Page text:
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7 Practical Ways To Get Work Experience Without Having A Full Time Job

7 Practical Ways To Get Work Experience Without Having A Full Time Job

Getting work experience and climbing onto the career ladder has always been a difficult task, but in these hard economic times of high unemployment rates, you need a gleaming resume to stand out from the crowd of people fighting for even the most basic jobs. College students are often particularly disadvantaged as they do not have time to work a full-time job, and therefore, often lack any relevant experience or marketable skills when they later fully enter the job market. Getting some work experience without having a full-time job is therefore veritable gold dust for students who want to dive straight into the world of work after graduation.

Official US figures show that there are at least 3 people fighting for each job opening, but that statistic isn’t even the worst of it. College graduates all over the developed world are finding work hard to come by, with 85 graduates competing for each graduate job opening in the UK. So how do you get the right experience (or indeed any experience) to prove yourself and move to the top of the pile?

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Make The Most of Your Family Gossip Grapevine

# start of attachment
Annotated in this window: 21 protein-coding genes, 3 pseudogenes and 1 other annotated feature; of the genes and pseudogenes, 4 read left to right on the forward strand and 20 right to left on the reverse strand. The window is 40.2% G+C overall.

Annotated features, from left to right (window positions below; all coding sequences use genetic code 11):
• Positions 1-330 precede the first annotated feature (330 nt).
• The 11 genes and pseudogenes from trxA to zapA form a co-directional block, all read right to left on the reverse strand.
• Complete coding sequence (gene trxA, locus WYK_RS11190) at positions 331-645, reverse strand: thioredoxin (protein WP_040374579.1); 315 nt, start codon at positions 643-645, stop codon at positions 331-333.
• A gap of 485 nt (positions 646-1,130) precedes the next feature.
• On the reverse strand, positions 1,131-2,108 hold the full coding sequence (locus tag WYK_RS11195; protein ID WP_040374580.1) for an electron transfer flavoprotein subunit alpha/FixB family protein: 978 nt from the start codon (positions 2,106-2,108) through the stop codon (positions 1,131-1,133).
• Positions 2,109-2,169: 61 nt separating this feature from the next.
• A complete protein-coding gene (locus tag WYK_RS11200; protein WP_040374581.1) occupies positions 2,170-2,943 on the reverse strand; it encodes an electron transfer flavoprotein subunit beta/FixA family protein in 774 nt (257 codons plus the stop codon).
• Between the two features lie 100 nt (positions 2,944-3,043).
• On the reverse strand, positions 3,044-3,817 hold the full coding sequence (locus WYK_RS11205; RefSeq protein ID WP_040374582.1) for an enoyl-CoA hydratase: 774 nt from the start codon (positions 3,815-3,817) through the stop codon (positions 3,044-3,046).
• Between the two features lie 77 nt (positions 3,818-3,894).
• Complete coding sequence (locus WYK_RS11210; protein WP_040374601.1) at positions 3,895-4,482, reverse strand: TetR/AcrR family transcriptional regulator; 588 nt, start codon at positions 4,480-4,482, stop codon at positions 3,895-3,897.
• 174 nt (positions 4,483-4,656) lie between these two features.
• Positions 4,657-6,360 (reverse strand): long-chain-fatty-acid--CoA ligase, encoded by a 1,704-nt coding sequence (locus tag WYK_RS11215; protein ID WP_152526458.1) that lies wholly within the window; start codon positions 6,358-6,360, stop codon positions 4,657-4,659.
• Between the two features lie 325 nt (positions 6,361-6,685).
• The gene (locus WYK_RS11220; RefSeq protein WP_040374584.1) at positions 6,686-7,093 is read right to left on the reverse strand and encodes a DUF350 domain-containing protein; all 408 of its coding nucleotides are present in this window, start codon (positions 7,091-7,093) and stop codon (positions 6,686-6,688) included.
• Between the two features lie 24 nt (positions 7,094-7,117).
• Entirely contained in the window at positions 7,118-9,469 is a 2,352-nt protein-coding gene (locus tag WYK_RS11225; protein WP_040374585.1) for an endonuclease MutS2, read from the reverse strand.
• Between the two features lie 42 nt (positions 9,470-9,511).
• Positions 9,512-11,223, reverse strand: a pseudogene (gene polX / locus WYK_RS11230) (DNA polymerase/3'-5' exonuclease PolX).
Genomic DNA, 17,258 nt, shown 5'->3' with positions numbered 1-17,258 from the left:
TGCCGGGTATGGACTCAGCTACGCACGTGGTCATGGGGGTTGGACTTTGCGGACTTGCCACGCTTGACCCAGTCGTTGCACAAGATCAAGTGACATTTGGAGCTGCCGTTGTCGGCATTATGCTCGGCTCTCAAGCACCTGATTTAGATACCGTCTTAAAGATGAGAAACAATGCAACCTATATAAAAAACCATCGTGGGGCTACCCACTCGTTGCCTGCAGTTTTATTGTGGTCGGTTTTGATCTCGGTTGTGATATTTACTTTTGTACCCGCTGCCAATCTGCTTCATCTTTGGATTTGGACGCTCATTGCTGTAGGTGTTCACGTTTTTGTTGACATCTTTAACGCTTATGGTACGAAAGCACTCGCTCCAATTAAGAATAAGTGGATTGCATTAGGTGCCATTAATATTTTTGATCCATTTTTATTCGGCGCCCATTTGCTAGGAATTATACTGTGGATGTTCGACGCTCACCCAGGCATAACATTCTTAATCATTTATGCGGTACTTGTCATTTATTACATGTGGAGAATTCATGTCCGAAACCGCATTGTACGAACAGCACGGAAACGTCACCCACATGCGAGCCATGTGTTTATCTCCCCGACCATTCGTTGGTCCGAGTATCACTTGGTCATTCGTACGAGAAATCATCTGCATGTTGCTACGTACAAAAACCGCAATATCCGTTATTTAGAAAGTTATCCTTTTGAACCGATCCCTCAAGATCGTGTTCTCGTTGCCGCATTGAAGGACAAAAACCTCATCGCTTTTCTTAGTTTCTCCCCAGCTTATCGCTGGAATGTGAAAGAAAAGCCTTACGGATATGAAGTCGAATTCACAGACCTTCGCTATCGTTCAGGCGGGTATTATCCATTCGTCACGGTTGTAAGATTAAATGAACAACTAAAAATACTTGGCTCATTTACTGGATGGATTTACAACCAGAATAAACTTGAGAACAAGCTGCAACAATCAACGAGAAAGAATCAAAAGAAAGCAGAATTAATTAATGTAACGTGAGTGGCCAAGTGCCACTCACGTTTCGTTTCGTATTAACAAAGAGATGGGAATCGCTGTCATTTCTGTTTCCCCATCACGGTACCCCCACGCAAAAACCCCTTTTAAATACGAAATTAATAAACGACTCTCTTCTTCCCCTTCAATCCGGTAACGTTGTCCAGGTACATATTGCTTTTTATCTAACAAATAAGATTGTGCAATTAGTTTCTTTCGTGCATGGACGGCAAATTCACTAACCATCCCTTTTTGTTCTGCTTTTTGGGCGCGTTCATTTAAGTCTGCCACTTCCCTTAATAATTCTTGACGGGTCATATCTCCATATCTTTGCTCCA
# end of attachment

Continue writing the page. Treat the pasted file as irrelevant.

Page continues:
Not everybody is lucky enough to have the right family connections, but sometimes, you can be surprised with how far you can get by asking your family and friends for some work experience. Just by putting the word out there, you might hear back from an over-concerned aunt or nice family friend about a work opportunity that would otherwise pass you by. For example, your brother’s girlfriend’s sister’s best friend’s husband might just be able to put a good word in for you for an intern position at his office if he hears through the grapevine that you’re looking for some work.

Be Endearingly Persistent With Your Dream Employers

There is no harm in dreaming big as long as you keep your expectations in check, so why not bounce off a few emails, tweets or even snail-mail letters to your dream employers asking for work experience? Your pleas may fall upon deaf ears, but some people get lucky if they are imaginative and persistent enough in their pursuit. Dazzle them with your brilliance (or sheer desperation) and something might just come of it.

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Make Use of Access Schemes

Certain minority or disadvantaged groups often do not realize that there are access schemes run by both big business and the government to help them get on the career ladder. If you are from a minority ethnic group or are disabled, then wise up to affirmative action opportunities that are out there waiting to be grasped.

Get Work Experience and Create Your Own Part-time Job